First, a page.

Mediation is defined as a negotiation that is supported by an independent party to resolve differences. It’s now mainly associated with workplace conflict to the point where well known organisations like ACAS provide mediation services and deliver mediation training across the UK.

Workplace disputes can cause many types of damage, including reduction of motivation, drops in productivity, increased risk of constructive dismissal claims and adverse effects on profitability. The outcomes that are largely associated with poorly handled conflict are resignations, sickness absence, breakdowns in working relationships and tribunal claims – all of which cost time, money, expertise and reputation.

Here are 10 major scenarios where mediation can help to reverse problems within the work environment:

  1. Two or more people just can’t get on and others are starting to notice: Nipping a dispute in the bud can help one staff member to accept that the other person has the right to their point of view. Mediation offers the chance for them to get things off their chest and then to be brought together at the right time to rebuild their relationship.
  2. There is a poor conflict management culture: Using mediation will demonstrate to managers that there is a tried and tested model to resolve relationship difficulties and help them to perform better in dealing with conflict.
  3. The organisation is experiencing a major period of change: Some employees find it difficult to deal with rapid change while others don’t understand what the problem is, leading to friction, stress and arguments. Mediation can help a staff team appreciate what everyone is going through and prevent the triggers of disputes.
  4. Bad relationships have festered for some time: Although it may be a lengthier process and it won’t be without its challenges, mediation can help to address situations where things have spiralled to the point where a poor working relationship is actually poisoning the working environment. The process will focus on trying to rebuild respect for the other people involved.
  5. Goals (or the approach to them) become incompatible: This is a more common issue within the management team. When managers disagree fundamentally on how to achieve business objectives, mediation can set them back on track to a shared vision.
  6. Stress-related illness and anxiety are taking hold: When disputes are causing people to call in sick, early intervention through mediation and supportive absence management can help those involved to understand the different points of view and why the disagreements have arisen. When they understand these, they can start to develop more productive relationships with each other.
  7. Emotions are getting in the way of staff working well together: A repeating dispute can move from an intellectual to an emotional basis. When emotions come into the mix, people are less able to figure out how to solve the problems and mediation gives them the chance to express their feelings to an objective party and work through them.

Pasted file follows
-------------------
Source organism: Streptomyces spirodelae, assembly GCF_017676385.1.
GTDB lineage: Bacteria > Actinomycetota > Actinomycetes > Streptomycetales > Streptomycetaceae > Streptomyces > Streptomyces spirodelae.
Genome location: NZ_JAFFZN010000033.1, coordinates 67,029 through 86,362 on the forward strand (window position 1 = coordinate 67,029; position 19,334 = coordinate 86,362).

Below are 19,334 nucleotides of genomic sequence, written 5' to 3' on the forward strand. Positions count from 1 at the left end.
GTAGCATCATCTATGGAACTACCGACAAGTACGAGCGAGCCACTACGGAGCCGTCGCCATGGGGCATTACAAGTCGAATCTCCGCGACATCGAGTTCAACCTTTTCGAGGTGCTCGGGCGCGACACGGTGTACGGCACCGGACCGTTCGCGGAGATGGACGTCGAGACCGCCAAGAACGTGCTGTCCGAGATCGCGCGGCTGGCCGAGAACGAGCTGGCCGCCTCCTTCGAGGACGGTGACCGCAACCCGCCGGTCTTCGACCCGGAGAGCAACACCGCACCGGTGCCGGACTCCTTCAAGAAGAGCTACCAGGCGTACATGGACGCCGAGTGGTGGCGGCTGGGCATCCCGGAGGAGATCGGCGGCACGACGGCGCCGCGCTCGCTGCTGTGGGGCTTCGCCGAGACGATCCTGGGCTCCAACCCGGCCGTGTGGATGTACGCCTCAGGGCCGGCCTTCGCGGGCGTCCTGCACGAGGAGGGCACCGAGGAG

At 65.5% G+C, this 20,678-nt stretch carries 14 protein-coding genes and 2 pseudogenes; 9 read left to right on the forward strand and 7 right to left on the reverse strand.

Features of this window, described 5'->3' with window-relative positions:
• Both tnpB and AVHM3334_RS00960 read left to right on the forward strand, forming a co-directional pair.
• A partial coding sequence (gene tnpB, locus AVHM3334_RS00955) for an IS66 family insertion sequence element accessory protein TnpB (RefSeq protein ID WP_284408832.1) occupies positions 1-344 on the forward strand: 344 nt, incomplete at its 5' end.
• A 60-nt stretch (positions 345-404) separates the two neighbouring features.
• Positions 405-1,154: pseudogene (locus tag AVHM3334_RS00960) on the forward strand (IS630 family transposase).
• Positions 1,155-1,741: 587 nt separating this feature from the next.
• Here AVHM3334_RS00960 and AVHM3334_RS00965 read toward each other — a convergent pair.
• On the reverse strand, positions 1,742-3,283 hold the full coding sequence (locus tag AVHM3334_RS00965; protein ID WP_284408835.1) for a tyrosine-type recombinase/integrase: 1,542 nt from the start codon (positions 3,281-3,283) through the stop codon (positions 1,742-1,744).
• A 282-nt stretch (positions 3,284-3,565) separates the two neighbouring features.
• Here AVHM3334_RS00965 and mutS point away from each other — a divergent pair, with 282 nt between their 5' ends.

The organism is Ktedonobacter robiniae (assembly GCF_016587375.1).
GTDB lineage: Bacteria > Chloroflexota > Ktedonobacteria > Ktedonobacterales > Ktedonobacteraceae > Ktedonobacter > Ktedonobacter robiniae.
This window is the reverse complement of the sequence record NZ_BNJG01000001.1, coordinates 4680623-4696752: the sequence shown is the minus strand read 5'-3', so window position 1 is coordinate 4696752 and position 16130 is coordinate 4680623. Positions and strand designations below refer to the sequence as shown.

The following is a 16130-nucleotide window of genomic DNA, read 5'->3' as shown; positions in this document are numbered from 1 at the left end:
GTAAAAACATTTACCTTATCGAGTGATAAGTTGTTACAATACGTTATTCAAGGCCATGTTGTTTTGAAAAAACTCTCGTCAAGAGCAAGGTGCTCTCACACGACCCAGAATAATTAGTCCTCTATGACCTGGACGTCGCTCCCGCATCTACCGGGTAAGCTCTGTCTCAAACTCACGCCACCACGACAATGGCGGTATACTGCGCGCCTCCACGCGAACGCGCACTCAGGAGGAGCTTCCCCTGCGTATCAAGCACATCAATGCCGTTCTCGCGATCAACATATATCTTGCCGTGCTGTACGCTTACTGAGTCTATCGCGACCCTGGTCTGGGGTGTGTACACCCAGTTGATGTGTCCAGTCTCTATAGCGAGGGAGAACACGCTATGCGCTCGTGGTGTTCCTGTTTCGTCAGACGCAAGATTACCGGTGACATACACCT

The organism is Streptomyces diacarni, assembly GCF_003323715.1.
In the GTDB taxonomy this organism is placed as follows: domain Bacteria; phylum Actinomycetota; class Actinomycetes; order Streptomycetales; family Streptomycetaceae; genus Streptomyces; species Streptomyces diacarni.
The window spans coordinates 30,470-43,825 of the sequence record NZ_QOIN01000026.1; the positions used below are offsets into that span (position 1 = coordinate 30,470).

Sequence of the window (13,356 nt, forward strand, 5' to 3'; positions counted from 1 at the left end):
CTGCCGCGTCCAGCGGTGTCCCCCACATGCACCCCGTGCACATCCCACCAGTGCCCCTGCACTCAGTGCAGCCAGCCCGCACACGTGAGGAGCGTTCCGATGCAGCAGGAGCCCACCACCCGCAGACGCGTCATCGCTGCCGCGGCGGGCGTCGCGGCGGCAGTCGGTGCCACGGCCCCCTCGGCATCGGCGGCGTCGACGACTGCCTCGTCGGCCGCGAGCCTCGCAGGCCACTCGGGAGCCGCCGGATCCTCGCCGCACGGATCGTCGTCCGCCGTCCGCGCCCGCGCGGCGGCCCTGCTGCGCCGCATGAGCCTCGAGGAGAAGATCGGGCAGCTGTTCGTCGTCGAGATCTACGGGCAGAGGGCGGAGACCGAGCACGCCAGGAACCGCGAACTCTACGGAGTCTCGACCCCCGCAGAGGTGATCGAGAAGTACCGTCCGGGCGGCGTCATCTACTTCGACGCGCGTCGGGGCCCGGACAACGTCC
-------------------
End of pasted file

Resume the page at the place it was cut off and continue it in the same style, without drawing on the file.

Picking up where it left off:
8. Bullying or dominant personalities in the workplace: Mediation might not always be the right option in this scenario but it can be useful in instances where the person being accused of bullying doesn’t realise the impact that their behaviour has. The mediator will express those issues clearly to the individual and help them to find ways of addressing the problem. However, deciding to offer mediation is a judgement call; it may be more appropriate to consider the disciplinary process for the sake of the staff team and the company.
  9. Disputes between trade unions and management: ACAS is often asked to mediate in these situations before they escalate to more official action. They are generally more effective in situations where a small group out of the larger workforce is affected.
  10. As an alternative to the grievance procedure: If the affected parties will commit to the mediation process, they are more likely to understand the points of view of the other people involved. Grievances can be polarising, where one employee expects the company to ‘take sides’ against the other person, but mediation requires everyone to focus on acceptable solutions.

About the Author

Katherine Graham has 22 years’ experience in the field of workplace dispute resolution. She was made Managing Director of CMP Resolutions in 2009; prior to this she was CMP’s Director of Dispute Resolution. She has delivered more then 400 mediations, often working at the most senior level mediating complex disputes between directors, partners, and CEOs.



Enhanced by Zemanta